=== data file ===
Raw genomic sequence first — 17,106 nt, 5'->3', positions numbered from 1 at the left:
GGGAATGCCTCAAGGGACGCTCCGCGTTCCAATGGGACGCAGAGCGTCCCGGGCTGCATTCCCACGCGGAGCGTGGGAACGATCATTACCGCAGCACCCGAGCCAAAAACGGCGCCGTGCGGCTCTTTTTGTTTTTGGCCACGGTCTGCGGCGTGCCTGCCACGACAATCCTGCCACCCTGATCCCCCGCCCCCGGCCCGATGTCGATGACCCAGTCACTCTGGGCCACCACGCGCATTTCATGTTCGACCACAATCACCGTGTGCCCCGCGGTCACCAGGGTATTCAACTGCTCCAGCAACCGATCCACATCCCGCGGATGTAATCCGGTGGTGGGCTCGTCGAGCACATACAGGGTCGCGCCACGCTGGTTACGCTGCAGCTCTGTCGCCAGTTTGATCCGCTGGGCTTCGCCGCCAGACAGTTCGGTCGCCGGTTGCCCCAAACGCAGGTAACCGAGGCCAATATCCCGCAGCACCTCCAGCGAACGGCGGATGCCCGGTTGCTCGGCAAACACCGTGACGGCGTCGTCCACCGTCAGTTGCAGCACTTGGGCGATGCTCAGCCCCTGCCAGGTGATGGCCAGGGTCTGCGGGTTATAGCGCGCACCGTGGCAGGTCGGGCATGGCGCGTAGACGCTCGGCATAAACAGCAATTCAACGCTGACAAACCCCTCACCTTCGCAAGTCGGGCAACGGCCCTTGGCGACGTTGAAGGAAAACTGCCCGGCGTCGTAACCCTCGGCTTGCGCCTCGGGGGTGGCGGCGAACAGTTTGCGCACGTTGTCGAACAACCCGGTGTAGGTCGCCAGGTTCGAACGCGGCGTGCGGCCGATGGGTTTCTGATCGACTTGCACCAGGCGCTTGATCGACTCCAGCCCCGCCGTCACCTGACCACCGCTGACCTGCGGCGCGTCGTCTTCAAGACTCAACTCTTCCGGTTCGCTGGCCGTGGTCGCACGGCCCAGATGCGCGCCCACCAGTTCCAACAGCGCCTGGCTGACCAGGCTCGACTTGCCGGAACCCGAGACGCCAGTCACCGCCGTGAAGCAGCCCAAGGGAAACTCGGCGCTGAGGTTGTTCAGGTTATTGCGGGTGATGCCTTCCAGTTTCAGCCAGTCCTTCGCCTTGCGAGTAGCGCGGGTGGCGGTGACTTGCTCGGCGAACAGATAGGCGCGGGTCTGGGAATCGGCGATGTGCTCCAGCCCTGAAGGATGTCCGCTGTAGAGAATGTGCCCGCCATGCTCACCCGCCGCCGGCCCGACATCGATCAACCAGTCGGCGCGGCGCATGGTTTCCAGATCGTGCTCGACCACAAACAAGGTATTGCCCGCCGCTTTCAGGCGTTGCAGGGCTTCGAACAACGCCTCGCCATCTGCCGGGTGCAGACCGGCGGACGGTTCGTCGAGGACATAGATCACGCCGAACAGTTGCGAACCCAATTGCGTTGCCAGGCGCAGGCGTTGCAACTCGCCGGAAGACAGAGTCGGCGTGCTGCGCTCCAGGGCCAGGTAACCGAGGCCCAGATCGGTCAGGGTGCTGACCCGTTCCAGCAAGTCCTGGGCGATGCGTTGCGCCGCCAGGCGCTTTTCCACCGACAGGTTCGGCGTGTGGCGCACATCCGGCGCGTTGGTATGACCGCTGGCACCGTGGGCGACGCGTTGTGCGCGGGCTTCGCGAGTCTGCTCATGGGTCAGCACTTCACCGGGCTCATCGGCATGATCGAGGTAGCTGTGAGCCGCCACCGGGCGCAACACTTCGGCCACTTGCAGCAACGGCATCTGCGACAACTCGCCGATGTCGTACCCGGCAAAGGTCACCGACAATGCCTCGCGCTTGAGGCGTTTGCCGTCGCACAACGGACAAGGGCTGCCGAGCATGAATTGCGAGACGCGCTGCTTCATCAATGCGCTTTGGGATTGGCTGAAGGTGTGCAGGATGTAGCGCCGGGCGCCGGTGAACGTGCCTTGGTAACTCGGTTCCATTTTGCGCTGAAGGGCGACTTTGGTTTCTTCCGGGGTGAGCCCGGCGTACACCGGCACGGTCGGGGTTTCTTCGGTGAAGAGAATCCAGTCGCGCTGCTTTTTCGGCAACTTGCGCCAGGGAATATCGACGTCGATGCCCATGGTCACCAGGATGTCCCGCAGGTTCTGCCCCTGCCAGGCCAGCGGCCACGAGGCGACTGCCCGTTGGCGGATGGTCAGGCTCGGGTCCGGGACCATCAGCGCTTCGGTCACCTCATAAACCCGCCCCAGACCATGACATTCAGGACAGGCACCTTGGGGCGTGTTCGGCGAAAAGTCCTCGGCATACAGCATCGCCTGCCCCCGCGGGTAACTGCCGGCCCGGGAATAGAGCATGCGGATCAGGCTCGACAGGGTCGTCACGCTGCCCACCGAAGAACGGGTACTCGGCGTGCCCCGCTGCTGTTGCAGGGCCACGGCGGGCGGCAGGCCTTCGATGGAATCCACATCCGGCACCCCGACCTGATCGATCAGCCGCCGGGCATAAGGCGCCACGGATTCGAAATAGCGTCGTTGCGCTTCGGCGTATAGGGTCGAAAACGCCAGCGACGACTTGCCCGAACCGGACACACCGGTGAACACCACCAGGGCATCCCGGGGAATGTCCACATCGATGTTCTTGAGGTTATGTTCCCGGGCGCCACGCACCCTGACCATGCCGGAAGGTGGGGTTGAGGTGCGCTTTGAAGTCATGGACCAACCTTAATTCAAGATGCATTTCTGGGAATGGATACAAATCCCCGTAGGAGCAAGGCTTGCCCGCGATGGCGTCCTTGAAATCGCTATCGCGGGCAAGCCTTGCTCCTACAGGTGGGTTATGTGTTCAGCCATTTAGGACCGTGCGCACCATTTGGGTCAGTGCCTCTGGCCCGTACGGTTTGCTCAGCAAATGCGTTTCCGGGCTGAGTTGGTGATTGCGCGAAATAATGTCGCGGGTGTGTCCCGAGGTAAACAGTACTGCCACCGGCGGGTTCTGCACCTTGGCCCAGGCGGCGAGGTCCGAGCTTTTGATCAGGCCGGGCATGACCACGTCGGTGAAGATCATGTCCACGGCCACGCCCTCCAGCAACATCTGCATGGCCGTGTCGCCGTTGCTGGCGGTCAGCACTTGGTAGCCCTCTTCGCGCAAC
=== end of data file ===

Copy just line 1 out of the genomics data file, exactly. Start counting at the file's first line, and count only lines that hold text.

Raw genomic sequence first — 17,106 nt, 5'->3', positions numbered from 1 at the left: